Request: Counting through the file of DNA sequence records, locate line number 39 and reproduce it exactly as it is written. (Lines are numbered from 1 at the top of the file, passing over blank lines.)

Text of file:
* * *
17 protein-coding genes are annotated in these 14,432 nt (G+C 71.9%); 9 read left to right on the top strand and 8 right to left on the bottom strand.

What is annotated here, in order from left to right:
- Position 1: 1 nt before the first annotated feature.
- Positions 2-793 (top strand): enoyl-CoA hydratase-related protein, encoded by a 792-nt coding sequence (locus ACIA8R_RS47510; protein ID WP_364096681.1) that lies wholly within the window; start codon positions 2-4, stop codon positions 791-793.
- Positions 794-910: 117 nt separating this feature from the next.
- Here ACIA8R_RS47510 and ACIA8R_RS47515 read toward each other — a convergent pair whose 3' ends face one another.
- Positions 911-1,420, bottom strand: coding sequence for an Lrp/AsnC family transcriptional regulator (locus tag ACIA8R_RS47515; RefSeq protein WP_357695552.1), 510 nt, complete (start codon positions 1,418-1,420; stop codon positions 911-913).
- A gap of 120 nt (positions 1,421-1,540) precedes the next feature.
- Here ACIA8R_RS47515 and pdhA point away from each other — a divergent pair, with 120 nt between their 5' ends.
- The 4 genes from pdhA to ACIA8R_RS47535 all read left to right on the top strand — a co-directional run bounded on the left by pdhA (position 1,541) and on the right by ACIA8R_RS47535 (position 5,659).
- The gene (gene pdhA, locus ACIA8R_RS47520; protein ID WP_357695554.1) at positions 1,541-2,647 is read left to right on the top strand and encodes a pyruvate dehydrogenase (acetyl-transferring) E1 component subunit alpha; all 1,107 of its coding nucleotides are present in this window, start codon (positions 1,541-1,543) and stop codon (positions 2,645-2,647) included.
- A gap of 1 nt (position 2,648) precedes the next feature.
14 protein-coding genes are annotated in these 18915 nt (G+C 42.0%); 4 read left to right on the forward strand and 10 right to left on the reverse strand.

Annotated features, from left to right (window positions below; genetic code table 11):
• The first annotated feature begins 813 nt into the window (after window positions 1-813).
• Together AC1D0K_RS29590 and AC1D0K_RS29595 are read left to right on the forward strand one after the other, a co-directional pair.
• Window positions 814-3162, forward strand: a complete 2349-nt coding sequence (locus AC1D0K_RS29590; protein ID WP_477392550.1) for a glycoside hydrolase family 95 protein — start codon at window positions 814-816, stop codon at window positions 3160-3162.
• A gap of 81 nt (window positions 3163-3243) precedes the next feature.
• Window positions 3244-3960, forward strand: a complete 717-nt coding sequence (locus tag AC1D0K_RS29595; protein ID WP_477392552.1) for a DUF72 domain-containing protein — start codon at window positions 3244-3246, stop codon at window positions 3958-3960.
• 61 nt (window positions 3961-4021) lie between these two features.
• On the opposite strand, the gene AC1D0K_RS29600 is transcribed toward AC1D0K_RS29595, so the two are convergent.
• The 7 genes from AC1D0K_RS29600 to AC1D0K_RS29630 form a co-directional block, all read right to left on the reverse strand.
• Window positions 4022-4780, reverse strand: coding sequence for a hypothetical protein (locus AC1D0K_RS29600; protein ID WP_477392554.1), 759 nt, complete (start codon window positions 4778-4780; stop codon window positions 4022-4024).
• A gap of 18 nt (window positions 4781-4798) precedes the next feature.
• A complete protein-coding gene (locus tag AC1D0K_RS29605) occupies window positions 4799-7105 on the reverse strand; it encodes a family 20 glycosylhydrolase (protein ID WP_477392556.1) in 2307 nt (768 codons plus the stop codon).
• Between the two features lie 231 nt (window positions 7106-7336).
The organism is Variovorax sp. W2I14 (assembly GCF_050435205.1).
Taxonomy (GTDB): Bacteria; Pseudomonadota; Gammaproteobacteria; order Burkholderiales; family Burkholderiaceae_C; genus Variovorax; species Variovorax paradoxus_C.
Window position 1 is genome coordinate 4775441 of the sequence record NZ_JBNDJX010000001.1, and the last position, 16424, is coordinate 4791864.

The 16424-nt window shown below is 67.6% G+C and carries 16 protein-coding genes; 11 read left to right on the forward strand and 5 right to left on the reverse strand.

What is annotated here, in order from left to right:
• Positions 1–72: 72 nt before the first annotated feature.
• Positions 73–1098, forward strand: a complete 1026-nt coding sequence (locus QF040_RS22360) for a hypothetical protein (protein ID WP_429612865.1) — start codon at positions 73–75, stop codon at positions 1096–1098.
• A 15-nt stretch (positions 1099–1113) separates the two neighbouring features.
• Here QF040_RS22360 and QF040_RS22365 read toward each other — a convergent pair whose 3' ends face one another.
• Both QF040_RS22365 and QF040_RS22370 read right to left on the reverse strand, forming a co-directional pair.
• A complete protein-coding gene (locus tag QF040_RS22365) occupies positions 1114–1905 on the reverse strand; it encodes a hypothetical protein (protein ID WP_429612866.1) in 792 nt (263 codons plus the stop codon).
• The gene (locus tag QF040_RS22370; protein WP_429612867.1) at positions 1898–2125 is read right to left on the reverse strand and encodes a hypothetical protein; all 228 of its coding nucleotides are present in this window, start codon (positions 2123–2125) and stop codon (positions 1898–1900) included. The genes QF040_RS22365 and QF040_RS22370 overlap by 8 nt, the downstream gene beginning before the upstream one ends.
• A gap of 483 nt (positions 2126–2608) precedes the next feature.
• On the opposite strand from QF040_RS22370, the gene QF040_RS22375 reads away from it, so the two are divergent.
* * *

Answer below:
• A gap of 483 nt (positions 2126–2608) precedes the next feature.